Many women experience the same symptoms as menopause. These include changes in their menstrual cycle, insomnia, hot flashes and sexual dysfunction. However, you may be surprised at some of the lesser-known signs and symptoms that menopause can cause.
Recent research suggests that Menopause can cause burning of the mouth syndrome, which can be a side effect..
Have you ever heard of burning lips syndrome? We had, too. Welcome to yet another bizarre symptom of menopause that no one’s talking about.
What is Burning Mouth Syndrome?
In general, burning mouth syndromeBMS (Bitter Melting Syndrome) is just as painful as its name implies. It is most often felt as a burning sensation on your lips, tongue, roof, or roof. It can also affect the throat.
BMS symptoms may present suddenly and include burning, tenderness or heat.
BMS sufferers often complain that their burning sensations worsen throughout the day. Even though sufferers may have trouble falling asleep, the pain will not go away once they are asleep.
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Patients report feeling a burning sensation as well as a metallic or bitter taste. A dry mouth is another common complaint among sufferers, even though there is a steady flow of saliva.
Patients claim severe pain can lead to anxiety, mood changes and depression.
What Causes BMS
Although there are many theories that could explain the burning mouth syndrome, no one has yet been able to pinpoint the cause.
BMS can be described as neuropathic pain. Some suggest that this could be caused by disinhibition or loss of facial nerve function. This nerve sends signals to the brain concerning temperature, pain, touch and temperature. Nerve damage can result in nerve damage to the region of the tongue that controls taste or pain.
The second theory that BMS could be caused by low levels of adrenaline, gonadal and neuroactive steroids is interesting. Chronic anxiety and stress can cause a domino effect that disrupts steroid production. This causes abnormal neuroactive steroids in the skin, mucosa and nervous system.
Studies have shown that neuroactive steroids production is affected by a decrease of gonadal hormones. You also know that estrogen levels decrease during menopause. We are still trying to understand how the decreased neuroactive steroids can contribute to BMS symptoms.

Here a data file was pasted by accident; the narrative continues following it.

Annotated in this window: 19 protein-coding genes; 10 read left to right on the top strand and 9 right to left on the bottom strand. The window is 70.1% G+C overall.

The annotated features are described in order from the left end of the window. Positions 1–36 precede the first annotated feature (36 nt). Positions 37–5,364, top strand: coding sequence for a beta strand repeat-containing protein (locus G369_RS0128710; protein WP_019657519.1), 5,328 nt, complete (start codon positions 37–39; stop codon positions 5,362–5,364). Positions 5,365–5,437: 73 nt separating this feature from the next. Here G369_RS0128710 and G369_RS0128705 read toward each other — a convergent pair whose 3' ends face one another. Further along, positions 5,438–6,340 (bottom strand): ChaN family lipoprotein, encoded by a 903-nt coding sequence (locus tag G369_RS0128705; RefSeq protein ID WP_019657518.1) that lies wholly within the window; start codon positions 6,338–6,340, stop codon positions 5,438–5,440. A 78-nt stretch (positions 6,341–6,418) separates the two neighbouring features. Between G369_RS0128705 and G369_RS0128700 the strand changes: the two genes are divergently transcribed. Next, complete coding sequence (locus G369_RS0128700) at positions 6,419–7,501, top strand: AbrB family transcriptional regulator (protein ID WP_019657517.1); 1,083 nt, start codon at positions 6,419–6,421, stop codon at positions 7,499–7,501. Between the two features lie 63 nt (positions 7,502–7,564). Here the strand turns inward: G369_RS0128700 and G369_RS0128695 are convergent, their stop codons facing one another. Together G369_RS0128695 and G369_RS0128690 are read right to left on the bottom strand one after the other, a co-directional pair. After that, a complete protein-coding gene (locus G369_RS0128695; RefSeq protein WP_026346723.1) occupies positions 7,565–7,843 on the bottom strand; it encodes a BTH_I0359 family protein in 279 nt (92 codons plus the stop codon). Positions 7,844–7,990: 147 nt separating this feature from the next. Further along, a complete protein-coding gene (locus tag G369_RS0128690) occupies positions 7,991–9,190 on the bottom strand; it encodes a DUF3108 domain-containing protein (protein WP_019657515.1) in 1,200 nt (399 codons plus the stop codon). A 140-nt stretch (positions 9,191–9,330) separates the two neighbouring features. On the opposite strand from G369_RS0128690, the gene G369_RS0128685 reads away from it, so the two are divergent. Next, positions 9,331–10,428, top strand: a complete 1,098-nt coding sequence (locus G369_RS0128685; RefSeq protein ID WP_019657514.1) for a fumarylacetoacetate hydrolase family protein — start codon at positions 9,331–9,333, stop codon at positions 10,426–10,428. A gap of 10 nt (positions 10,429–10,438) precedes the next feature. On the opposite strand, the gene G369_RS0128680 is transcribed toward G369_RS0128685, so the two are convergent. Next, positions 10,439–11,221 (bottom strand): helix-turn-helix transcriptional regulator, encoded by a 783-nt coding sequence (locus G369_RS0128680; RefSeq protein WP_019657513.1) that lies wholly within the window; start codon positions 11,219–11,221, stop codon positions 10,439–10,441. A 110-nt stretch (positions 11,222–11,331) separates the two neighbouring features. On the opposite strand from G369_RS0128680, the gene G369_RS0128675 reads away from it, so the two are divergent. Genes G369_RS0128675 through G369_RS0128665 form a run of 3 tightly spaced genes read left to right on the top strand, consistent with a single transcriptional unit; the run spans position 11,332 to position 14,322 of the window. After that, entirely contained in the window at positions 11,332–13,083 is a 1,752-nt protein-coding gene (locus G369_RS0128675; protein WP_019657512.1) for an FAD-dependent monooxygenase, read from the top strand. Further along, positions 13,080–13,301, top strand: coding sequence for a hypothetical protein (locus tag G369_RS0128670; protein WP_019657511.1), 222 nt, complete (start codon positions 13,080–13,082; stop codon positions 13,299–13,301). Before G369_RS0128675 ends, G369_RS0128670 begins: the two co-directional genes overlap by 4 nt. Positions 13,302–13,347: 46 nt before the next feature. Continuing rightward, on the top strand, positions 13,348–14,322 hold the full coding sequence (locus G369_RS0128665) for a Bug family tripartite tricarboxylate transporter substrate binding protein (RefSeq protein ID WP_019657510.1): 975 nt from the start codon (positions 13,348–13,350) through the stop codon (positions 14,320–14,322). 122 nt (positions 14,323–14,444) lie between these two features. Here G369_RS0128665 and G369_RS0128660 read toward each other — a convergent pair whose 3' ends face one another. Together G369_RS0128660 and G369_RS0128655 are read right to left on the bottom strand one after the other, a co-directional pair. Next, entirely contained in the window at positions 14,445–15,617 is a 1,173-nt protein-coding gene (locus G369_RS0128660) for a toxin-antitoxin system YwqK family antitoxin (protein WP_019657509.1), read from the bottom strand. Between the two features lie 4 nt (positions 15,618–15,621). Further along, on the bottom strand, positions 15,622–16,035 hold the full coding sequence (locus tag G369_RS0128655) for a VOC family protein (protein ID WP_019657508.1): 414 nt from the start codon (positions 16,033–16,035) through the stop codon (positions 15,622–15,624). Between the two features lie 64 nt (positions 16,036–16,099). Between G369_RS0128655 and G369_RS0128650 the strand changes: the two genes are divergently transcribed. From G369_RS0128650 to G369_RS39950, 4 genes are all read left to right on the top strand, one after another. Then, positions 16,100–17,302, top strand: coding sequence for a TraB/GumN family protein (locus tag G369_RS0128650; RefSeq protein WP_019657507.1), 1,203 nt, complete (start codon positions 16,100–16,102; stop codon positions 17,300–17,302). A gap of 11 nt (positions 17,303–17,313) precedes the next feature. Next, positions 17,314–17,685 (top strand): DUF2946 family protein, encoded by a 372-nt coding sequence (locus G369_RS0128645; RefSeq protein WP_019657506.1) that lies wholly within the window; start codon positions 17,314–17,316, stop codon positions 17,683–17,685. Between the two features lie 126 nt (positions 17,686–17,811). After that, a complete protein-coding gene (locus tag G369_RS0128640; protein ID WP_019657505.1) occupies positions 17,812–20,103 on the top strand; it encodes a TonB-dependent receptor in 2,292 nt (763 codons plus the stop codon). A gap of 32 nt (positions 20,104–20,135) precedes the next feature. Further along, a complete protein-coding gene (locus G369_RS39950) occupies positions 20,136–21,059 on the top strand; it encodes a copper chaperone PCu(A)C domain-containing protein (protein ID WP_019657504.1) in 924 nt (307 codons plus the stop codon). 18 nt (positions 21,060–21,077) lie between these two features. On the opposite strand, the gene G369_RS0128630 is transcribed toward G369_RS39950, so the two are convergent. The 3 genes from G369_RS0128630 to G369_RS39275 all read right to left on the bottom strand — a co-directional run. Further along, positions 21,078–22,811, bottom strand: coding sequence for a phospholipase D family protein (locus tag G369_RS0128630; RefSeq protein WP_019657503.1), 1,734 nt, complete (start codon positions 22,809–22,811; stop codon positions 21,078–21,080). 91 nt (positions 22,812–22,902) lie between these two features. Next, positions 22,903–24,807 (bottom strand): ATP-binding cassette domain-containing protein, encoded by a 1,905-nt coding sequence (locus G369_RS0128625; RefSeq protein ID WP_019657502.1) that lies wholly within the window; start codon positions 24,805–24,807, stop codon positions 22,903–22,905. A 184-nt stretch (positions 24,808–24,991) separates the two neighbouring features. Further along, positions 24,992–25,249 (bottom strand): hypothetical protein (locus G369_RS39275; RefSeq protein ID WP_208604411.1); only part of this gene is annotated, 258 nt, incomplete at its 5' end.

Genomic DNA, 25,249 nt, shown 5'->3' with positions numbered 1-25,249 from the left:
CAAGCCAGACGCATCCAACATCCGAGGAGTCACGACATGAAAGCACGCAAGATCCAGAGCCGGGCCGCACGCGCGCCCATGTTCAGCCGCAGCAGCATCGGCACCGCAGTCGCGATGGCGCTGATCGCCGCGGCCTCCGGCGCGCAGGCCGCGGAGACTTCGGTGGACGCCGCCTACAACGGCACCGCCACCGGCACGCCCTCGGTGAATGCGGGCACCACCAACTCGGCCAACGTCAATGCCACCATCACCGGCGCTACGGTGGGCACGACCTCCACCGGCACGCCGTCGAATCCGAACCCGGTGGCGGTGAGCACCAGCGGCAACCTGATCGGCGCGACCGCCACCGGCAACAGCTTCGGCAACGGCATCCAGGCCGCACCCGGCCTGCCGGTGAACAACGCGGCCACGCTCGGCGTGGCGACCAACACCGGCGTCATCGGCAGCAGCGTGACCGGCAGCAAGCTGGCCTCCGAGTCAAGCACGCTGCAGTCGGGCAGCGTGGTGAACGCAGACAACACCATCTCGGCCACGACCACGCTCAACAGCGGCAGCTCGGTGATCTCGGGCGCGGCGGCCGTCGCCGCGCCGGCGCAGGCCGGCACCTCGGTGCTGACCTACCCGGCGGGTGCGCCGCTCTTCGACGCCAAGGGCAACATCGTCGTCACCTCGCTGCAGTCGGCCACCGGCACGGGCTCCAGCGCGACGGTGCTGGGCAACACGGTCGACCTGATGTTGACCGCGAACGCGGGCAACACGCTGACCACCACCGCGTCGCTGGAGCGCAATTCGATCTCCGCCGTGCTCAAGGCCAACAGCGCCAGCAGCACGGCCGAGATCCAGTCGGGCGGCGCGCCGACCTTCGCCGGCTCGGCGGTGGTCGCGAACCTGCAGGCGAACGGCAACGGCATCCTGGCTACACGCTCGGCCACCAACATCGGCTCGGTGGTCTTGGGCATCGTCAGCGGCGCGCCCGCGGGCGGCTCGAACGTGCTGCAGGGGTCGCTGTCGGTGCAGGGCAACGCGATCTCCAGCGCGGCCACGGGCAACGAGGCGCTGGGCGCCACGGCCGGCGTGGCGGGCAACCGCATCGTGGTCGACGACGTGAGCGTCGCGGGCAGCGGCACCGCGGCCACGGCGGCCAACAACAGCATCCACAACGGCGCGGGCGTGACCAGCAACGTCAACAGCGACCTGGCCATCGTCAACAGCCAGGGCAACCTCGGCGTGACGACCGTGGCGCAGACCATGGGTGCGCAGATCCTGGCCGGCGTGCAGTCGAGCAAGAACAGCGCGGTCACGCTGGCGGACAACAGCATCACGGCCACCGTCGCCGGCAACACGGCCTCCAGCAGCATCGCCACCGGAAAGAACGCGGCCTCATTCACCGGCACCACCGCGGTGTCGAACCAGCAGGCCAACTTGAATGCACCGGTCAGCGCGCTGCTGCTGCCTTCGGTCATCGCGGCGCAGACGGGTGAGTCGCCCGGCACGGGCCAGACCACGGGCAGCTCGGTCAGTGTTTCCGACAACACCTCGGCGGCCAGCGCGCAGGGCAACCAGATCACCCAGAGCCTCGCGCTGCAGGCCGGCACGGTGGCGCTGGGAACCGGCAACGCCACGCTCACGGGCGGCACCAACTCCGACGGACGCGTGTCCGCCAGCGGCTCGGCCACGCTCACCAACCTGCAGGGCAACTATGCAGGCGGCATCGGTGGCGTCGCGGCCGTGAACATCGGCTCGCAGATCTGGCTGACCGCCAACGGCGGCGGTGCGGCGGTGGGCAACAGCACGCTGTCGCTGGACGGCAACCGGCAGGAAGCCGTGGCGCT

How can you diagnose burning mouth syndrome?
Oftentimes, it’s not easy to distinguish BMS from other conditions because they share similar symptoms. It is important to rule out other possible causes before you can proceed with treatment.
BMS cases most often arise from oral health problems. One-third of all BMS cases are actually due to oral health problems. Patients should consult their dentists before seeking treatment to avoid serious complications. If necessary, your dentist can refer you to specialists.
A primary care provider, however, may order several tests to confirm a diagnosis if it is determined that you don’t have an oral health issue. Most commonly they’ll order the following tests:
- Allergy testing
- Blood tests
- Imaging tests
- Oral swab tests
- Test for salivary flow
- Tissue biopsy
They may refer you to a specialist depending on your circumstances.
How is Burning Mouth Syndrome treated?
BMS is multifactorial and requires a more complicated management approach. Some cases require the expertise of medical specialists such ENT specialists and dermatologists.
Patients with BMS are often prescribed gabapentin, tricyclic antidepressants andbenzodiazepine to manage their most difficult symptom, pain.
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Local applications of desensitizing agents such as topical capsaicin are one alternative treatment. BMS patients have reported that adding hot pepper sauce and water to a ratio 1:2 reduces their oral symptoms. It can provide pain relief, partial or total, if used 3-4 times per day.
Other options include hormone replacement therapy, high-fluid nutrition, nutritional supplements and antioxidative therapy.
BMS treatment can be done with medication or other treatments. Researchers are now suggesting that BMS prevention can also be possible.
Although the cause of burning mouth syndrome is not well understood, it is widely believed that stress may be a contributing factor. His research The State-of-the-Art Review of the Health Impacts on Yoga and Pranayam for Your HealthPallav Sengupta supports holistic yoga as a way to manage stress.
According to him, yoga has a positive impact upon the treatment of ‘depression, mood alterations, neuro-hormonal activity, diabetes, and coronary atherosclerosis.’To determine the effects of BMS, further research is required.
BMS can be severe enough to take several months or even years for it to go away on its own. There are many treatments for BMS, despite it being a less well-known symptom of menopause. Talking to your healthcare provider today can help you find the right solution and provide pain relief.